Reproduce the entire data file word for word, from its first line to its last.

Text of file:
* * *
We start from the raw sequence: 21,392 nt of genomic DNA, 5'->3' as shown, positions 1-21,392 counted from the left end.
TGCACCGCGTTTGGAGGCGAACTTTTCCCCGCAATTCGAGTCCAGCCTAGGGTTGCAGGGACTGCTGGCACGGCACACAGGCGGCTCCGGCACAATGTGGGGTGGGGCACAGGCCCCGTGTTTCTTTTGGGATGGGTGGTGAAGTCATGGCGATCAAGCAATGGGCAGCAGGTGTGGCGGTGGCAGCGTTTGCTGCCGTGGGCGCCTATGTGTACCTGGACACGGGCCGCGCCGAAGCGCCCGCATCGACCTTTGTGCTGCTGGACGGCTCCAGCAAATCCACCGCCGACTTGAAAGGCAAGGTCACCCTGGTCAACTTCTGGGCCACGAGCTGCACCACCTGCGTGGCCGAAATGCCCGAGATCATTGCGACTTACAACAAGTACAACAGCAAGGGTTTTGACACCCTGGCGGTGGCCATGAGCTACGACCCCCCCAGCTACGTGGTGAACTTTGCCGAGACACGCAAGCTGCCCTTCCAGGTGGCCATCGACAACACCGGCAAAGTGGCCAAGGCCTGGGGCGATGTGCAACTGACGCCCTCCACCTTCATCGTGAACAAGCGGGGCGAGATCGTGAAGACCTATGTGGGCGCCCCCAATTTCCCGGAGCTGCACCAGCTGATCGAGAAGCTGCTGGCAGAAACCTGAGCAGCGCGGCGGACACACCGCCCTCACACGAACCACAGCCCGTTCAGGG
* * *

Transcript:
We start from the raw sequence: 21,392 nt of genomic DNA, 5'->3' as shown, positions 1-21,392 counted from the left end.
TGCACCGCGTTTGGAGGCGAACTTTTCCCCGCAATTCGAGTCCAGCCTAGGGTTGCAGGGACTGCTGGCACGGCACACAGGCGGCTCCGGCACAATGTGGGGTGGGGCACAGGCCCCGTGTTTCTTTTGGGATGGGTGGTGAAGTCATGGCGATCAAGCAATGGGCAGCAGGTGTGGCGGTGGCAGCGTTTGCTGCCGTGGGCGCCTATGTGTACCTGGACACGGGCCGCGCCGAAGCGCCCGCATCGACCTTTGTGCTGCTGGACGGCTCCAGCAAATCCACCGCCGACTTGAAAGGCAAGGTCACCCTGGTCAACTTCTGGGCCACGAGCTGCACCACCTGCGTGGCCGAAATGCCCGAGATCATTGCGACTTACAACAAGTACAACAGCAAGGGTTTTGACACCCTGGCGGTGGCCATGAGCTACGACCCCCCCAGCTACGTGGTGAACTTTGCCGAGACACGCAAGCTGCCCTTCCAGGTGGCCATCGACAACACCGGCAAAGTGGCCAAGGCCTGGGGCGATGTGCAACTGACGCCCTCCACCTTCATCGTGAACAAGCGGGGCGAGATCGTGAAGACCTATGTGGGCGCCCCCAATTTCCCGGAGCTGCACCAGCTGATCGAGAAGCTGCTGGCAGAAACCTGAGCAGCGCGGCGGACACACCGCCCTCACACGAACCACAGCCCGTTCAGGG